Railtrack offered £375m for rights to Channel Tunnel Link

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Railtrack disclosed yesterday that it has received a £375m offer for its interest in the high-speed Channel Tunnel Rail Link.

The offer is worth about 70p a share and brings the collapsed network operator closer to its goal of obtaining compensation for shareholders of 360p a share.

London & Continental Railways, the consortium behind the 68-mile link from the Kent coast into London's St Pancras station, has offered £295m to acquire Railtrack's rights to the first section of the line.

Separately, Network Rail, the not-for-profit company being set up by the Government to replace Railtrack, has offered to pay £80m for the right to operate the completed link and the St Pancras terminal when it enters service in 2007.

Railtrack hopes to put the two offers to a shareholder vote in June. The deal with Network Rail is contingent on Railtrack deciding not to press ahead with legal action against the Secretary of State for Transport Stephen Byers in pursuit of its compensation claim.

Including the £500m offer to Railtrack shareholders made last week by the Government and Network Rail and cash and property already owned by Railtrack Group, which is not in administration, shareholders stand to receive a payout worth about 250p a share.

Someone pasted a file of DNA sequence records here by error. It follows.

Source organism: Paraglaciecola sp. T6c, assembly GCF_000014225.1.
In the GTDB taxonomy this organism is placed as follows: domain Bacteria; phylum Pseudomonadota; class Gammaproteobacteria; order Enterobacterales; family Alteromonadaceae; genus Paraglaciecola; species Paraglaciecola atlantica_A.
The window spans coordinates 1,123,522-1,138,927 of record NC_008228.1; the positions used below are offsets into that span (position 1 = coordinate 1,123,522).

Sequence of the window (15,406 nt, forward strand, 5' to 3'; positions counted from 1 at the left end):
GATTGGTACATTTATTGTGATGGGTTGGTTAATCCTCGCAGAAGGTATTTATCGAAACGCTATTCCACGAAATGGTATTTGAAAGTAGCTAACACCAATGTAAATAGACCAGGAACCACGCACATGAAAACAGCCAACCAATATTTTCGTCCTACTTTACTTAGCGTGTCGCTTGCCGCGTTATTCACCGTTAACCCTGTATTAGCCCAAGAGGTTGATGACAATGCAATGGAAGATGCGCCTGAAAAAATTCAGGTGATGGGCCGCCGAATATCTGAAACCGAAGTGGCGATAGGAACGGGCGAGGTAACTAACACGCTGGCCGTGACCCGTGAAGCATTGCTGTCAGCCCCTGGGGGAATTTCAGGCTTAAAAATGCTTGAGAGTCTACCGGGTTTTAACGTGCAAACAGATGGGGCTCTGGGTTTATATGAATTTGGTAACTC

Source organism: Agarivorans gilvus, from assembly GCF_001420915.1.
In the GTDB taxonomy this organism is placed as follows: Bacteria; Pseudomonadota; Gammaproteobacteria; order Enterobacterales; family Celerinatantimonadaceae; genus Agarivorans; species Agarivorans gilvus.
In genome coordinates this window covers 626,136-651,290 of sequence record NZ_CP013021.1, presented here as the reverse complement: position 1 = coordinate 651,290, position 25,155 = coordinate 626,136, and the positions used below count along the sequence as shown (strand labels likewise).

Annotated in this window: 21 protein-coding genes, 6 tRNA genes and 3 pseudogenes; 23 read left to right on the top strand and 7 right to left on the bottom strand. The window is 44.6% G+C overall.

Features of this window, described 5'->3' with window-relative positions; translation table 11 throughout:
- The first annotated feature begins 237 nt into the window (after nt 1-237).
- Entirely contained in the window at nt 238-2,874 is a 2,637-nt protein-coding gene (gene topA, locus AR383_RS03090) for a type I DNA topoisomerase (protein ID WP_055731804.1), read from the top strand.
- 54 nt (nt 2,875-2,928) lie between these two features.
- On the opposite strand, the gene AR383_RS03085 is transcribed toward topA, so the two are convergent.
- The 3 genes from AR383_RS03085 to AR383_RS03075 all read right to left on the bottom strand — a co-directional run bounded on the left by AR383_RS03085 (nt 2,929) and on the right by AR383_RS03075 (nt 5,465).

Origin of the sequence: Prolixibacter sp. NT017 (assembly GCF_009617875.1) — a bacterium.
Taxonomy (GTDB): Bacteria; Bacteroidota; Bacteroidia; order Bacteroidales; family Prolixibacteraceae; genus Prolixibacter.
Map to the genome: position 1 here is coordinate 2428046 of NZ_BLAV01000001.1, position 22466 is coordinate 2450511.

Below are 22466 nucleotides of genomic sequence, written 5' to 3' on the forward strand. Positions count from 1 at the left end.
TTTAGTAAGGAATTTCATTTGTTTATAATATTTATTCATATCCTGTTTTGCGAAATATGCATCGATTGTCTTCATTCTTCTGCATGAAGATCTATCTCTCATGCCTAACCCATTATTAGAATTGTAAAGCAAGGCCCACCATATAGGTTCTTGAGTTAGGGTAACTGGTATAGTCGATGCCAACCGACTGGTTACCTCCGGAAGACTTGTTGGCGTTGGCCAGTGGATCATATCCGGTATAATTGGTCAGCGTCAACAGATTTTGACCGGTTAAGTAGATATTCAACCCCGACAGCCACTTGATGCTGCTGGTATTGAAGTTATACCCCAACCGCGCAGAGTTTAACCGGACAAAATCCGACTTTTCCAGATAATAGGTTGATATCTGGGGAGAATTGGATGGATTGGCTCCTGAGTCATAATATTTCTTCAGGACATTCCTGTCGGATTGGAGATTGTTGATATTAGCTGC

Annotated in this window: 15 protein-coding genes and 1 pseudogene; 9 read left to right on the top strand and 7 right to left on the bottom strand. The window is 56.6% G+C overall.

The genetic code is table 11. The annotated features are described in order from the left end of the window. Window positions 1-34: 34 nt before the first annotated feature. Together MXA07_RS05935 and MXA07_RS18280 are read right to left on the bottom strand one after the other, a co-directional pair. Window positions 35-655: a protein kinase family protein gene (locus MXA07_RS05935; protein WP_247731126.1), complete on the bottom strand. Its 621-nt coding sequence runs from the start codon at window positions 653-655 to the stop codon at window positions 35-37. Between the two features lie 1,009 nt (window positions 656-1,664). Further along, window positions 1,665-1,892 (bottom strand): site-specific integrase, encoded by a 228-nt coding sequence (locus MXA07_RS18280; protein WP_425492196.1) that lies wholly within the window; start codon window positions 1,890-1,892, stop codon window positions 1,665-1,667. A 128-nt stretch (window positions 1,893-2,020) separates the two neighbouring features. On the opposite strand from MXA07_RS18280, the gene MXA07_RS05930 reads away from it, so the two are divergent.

Railtrack's chairman Geoffrey Howe welcomed the offers for its interest in the CTRL but declined to comment on whether legal action was now less likely.

Phase one of the CTRL, from Folkestone to Ebbsfleet in north Kent, is costing £1.9bn to build and is due to enter service in September, 2003. The second phase of the project, which involves tunnelling large stretches of line beneath London, is scheduled to cost £3.3bn and will enter service four years later. Railtrack scrapped its option to buy the second phase of the CTRL last September because of the complexity of building the final stages of the link and the pressure it would have put on its balance sheet.

A Railtrack spokeswoman said that London & Continental Railways was always the most likely bidder for its rights to phase one because it owns both Union Railways, which is building the line, and Eurostar UK, the operator of the existing rail service to Paris and Brussels.